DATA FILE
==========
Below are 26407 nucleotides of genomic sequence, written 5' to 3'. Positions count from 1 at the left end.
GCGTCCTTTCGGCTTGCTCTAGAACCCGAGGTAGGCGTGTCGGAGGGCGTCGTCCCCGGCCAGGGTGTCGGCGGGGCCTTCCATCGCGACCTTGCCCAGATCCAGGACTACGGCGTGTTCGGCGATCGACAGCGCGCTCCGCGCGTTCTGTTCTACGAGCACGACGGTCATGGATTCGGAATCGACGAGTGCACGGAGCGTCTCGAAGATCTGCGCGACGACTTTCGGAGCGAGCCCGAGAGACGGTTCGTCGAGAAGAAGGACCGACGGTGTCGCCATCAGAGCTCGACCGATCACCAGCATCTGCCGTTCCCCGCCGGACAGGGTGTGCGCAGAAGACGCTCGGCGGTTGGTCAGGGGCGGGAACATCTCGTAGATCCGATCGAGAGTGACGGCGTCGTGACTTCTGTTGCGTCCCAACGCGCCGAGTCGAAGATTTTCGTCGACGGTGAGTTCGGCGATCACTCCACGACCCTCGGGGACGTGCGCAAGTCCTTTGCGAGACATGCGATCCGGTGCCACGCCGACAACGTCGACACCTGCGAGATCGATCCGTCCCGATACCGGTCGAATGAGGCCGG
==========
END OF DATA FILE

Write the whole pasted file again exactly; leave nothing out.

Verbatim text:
Below are 26407 nucleotides of genomic sequence, written 5' to 3'. Positions count from 1 at the left end.
GCGTCCTTTCGGCTTGCTCTAGAACCCGAGGTAGGCGTGTCGGAGGGCGTCGTCCCCGGCCAGGGTGTCGGCGGGGCCTTCCATCGCGACCTTGCCCAGATCCAGGACTACGGCGTGTTCGGCGATCGACAGCGCGCTCCGCGCGTTCTGTTCTACGAGCACGACGGTCATGGATTCGGAATCGACGAGTGCACGGAGCGTCTCGAAGATCTGCGCGACGACTTTCGGAGCGAGCCCGAGAGACGGTTCGTCGAGAAGAAGGACCGACGGTGTCGCCATCAGAGCTCGACCGATCACCAGCATCTGCCGTTCCCCGCCGGACAGGGTGTGCGCAGAAGACGCTCGGCGGTTGGTCAGGGGCGGGAACATCTCGTAGATCCGATCGAGAGTGACGGCGTCGTGACTTCTGTTGCGTCCCAACGCGCCGAGTCGAAGATTTTCGTCGACGGTGAGTTCGGCGATCACTCCACGACCCTCGGGGACGTGCGCAAGTCCTTTGCGAGACATGCGATCCGGTGCCACGCCGACAACGTCGACACCTGCGAGATCGATCCGTCCCGATACCGGTCGAATGAGGCCGG